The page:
Tetsu Fujimura, the CEO and founder of 10-year-old Japanese media conglom Gaga Communications, announced that he will raise capital for further expansion by either soliciting large equity investments in Gaga or through an initial public offering within the next four years.
The company- which will distribute “Johnny Mnemonic” and “Dumb and Dumber” in Japan, where it is now handling “The Mask” – is perhaps the only upstart film company to become a major player in Japan’s stodgy film industry in nearly 40 years.
The other independent Japanese distributors are Toho-Towa, Shochiku-Fuji and Nippon Herald. While Fujimura has not yet decided between an IPO on the Tokyo Stock Exchange or private equity investments, he did say he expects to forfeit controlling interest in the company he founded.
Gaga will release approximately 20 films this year, including “Immortal Beloved,” “Rudyard Kipling’s the Jungle Book” and “Tom & Viv.” The company will also distribute about 60 straight-to-video pix.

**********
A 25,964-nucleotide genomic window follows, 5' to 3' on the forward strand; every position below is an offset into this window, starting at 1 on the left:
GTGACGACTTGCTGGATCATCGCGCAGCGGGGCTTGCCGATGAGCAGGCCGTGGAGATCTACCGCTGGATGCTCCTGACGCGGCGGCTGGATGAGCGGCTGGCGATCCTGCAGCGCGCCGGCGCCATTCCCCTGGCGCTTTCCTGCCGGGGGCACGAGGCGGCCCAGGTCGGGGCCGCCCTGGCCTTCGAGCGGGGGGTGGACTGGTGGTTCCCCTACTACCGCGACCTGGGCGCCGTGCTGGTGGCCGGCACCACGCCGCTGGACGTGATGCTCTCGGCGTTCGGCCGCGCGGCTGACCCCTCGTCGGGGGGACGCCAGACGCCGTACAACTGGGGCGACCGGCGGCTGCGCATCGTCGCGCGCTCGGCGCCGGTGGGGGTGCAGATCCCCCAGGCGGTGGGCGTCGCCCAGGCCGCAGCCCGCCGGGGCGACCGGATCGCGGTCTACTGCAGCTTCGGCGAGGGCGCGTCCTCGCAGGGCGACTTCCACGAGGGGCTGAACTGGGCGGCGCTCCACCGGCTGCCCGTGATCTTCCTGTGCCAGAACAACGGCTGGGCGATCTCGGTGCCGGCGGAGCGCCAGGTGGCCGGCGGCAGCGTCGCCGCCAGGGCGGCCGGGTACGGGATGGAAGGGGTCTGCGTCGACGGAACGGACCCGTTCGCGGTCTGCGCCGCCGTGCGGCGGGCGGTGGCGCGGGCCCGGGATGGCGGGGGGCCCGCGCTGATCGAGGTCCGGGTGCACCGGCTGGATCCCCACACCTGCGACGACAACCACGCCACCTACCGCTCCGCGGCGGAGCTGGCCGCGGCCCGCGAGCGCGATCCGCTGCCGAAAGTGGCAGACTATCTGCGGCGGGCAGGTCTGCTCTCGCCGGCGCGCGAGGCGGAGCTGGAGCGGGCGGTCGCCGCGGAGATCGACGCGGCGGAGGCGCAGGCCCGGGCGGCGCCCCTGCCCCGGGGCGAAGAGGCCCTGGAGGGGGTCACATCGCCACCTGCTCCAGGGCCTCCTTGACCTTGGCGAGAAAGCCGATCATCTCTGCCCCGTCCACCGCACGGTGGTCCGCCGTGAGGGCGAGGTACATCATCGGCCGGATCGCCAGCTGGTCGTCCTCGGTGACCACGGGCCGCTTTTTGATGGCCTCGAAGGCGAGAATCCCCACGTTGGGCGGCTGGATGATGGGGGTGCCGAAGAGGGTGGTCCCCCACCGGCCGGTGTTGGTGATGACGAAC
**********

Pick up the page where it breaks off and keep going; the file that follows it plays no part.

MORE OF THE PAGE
Fujimura founded Gaga with an initial investment of $3 million in 1986. Gaga has expanded from a film-rights sales agency into a full-fledged media conglom, with film and video distribution, two trade magazines and a publishing shingle that focuses on the novelization of films.
Gaga also plans to jumpstart its film production division by producing 12-15 films per year for the video market at an average budget of $500,000.
Gaga has also taken the plunge into interactive media. The new chairman of the board is Masaya Nakamura, who is also the chairman of Namco, the largest arcade game company in Japan.
While Gaga has focused on acquiring CD-ROM titles, like “The Mask CD-ROM” and Compton NewMedia’s “Secrets of ‘Stargate,'” as well as “A.I. Wonderland” and “Black Sun” at the AFM, it is also developing its own CD-ROM titles.
The company has taken some very unorthodox steps to differentiate itself from other Japanese film distributors – it seeks audience advice, for example, in test screenings to help decide on distribution strategies and marketing campaigns.